Creating happiness by doing what you love

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Artists are great teachers of doing what you love. Their success is determined by the demand for their work – viewed or purchased. They often struggle financially and with the fine line of being commercial while staying true to their vision. These challenges afflict all professions and the root cause of almost all unrest is in not loving what you do.

Consider the time and dedication that a college graduate has invested in the hopes there is employment that will align with their studies. Of those people, consider how many of them actually end up in a job that leverages their specific concentration. Many graduates end up appreciating the journey but not loving the content of their travels. Some refer to it as rounding out ones intellect – essentially proposing that it is not important what you study as long as you study something. What if our college bound youth actually had help figuring out what it is they love to do, instead of worrying about which electives they should take to get into a college? What if the measure of entry to higher education was a clear affinity or passion for any domain? Certainly, one could argue that college is a time for finding this out – an excellent plan to increase the participation in master and doctorate degree programs.

Figure out what you love and do it. It is a kindness you do for those around you. No one likes the person suffering and the banter they create trying to find like minded suffering. If you know what you love then all the decisions you need to make are done in that context, simplifying all the angst of trying to do the right thing. Do what you love, do it the best you can and enjoy all the time you have doing it.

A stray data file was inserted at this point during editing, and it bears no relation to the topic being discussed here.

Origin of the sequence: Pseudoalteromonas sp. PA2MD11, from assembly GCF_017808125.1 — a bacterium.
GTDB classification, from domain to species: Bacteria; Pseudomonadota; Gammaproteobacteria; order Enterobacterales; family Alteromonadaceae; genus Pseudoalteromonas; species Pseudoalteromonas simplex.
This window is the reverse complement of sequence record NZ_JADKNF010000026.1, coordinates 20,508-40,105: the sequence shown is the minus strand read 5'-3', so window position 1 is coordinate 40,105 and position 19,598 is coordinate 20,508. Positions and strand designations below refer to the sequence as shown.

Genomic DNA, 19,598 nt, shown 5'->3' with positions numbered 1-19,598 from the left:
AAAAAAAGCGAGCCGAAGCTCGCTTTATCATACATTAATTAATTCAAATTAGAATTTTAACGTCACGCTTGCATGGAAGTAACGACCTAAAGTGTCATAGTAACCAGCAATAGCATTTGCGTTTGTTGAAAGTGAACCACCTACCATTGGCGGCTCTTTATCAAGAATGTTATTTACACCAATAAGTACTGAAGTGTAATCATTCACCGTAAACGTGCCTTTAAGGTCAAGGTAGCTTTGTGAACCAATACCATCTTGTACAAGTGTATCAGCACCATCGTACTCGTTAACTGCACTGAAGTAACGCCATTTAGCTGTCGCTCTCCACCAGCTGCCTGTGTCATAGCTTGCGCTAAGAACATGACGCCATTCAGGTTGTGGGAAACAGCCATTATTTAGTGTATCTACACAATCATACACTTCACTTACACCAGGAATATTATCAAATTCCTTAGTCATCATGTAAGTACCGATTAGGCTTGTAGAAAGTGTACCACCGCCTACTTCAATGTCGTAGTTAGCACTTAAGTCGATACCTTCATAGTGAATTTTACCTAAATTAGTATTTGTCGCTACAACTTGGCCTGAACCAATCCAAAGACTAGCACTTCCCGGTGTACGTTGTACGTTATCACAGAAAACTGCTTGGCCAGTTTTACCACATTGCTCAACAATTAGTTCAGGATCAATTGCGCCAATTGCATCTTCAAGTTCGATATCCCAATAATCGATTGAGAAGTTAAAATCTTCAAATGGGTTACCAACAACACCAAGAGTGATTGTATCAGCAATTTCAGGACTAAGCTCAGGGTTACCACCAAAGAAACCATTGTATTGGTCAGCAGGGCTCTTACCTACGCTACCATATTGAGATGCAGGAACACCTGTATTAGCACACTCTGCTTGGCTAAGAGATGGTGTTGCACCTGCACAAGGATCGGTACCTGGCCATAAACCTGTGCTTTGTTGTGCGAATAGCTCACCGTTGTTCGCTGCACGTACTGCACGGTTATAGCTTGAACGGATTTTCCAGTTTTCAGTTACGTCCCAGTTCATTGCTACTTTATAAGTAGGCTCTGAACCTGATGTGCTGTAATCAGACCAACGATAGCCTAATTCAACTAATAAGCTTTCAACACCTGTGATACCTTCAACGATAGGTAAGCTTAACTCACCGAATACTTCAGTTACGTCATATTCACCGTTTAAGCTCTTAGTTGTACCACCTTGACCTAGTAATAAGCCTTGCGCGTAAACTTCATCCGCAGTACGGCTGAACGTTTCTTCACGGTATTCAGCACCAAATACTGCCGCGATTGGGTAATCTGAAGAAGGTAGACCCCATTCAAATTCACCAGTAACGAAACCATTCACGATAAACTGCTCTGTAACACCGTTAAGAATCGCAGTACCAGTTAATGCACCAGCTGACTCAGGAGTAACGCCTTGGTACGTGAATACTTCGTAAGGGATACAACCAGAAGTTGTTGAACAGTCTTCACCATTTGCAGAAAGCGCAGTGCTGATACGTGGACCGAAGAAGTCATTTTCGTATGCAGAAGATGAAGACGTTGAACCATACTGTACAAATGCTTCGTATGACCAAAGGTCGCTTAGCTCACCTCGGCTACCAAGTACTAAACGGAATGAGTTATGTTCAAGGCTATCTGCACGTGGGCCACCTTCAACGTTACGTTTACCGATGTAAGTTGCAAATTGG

Corporate types have some of the worst afflictions of not loving what they do. They get stuck in the cycle of getting to keep busy even if they are unengaged. In exchange for a certain lifestyle people turn their day job into a side job, focusing on whatever they are passionate about in their off hours. Who has free time? Those that make it and many do.

Sophisticated corporations spend an enormous amount of time and money on career development. This keeps the cattle moving along the grazing pasture – regardless of who actually eats the grass. Of the employees that know what they want to do, they have considerable resources to develop skills and leadership. For those struggling to find their passion they are often found in the herd oscillating between getting broad experiences and writhing in the pain of no direction. Those that are unengaged are simply part of the pack grazing and stomping on the grass.

Help someone else figure out what they love and build a better world for everyone. There will always be people looking to collect a paycheck, ignore them. They are the agents of average doing and are important to getting it all done, but are the wrong people to trust in leadership positions. The passionless are directionless and dangerous to everything and everyone around them. There is room for everyone, just not in leadership positions.

To riff on the airplane safety message – secure what you love to do first and then help those around you to find theirs. We need to help those than want it to create happiness – for a better life and better world. It is not always easy to figure out what you want to do, which is why we all need the help of others. Read, share and reflect. Help comes in the shapes of books, audio, video and people. If everyone invests in doing what they love people will live longer, be more productive and enjoy happier lives.